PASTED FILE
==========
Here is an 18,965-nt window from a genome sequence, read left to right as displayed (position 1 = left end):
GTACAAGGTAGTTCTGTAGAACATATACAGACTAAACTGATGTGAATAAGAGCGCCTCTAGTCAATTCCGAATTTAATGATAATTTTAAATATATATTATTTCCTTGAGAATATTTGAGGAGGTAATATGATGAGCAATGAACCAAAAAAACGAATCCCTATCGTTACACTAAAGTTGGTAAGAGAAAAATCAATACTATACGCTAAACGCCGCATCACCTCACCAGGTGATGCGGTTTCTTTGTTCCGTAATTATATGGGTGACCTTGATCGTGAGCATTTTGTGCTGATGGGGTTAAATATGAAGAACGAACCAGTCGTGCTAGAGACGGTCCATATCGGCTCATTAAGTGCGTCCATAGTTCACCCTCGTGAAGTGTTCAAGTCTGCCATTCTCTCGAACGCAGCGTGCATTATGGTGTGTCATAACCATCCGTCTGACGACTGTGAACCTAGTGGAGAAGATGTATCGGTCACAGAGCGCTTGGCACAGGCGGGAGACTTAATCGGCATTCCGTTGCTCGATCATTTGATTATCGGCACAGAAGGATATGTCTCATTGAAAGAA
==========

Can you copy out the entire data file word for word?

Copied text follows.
Here is an 18,965-nt window from a genome sequence, read left to right as displayed (position 1 = left end):
GTACAAGGTAGTTCTGTAGAACATATACAGACTAAACTGATGTGAATAAGAGCGCCTCTAGTCAATTCCGAATTTAATGATAATTTTAAATATATATTATTTCCTTGAGAATATTTGAGGAGGTAATATGATGAGCAATGAACCAAAAAAACGAATCCCTATCGTTACACTAAAGTTGGTAAGAGAAAAATCAATACTATACGCTAAACGCCGCATCACCTCACCAGGTGATGCGGTTTCTTTGTTCCGTAATTATATGGGTGACCTTGATCGTGAGCATTTTGTGCTGATGGGGTTAAATATGAAGAACGAACCAGTCGTGCTAGAGACGGTCCATATCGGCTCATTAAGTGCGTCCATAGTTCACCCTCGTGAAGTGTTCAAGTCTGCCATTCTCTCGAACGCAGCGTGCATTATGGTGTGTCATAACCATCCGTCTGACGACTGTGAACCTAGTGGAGAAGATGTATCGGTCACAGAGCGCTTGGCACAGGCGGGAGACTTAATCGGCATTCCGTTGCTCGATCATTTGATTATCGGCACAGAAGGATATGTCTCATTGAAAGAA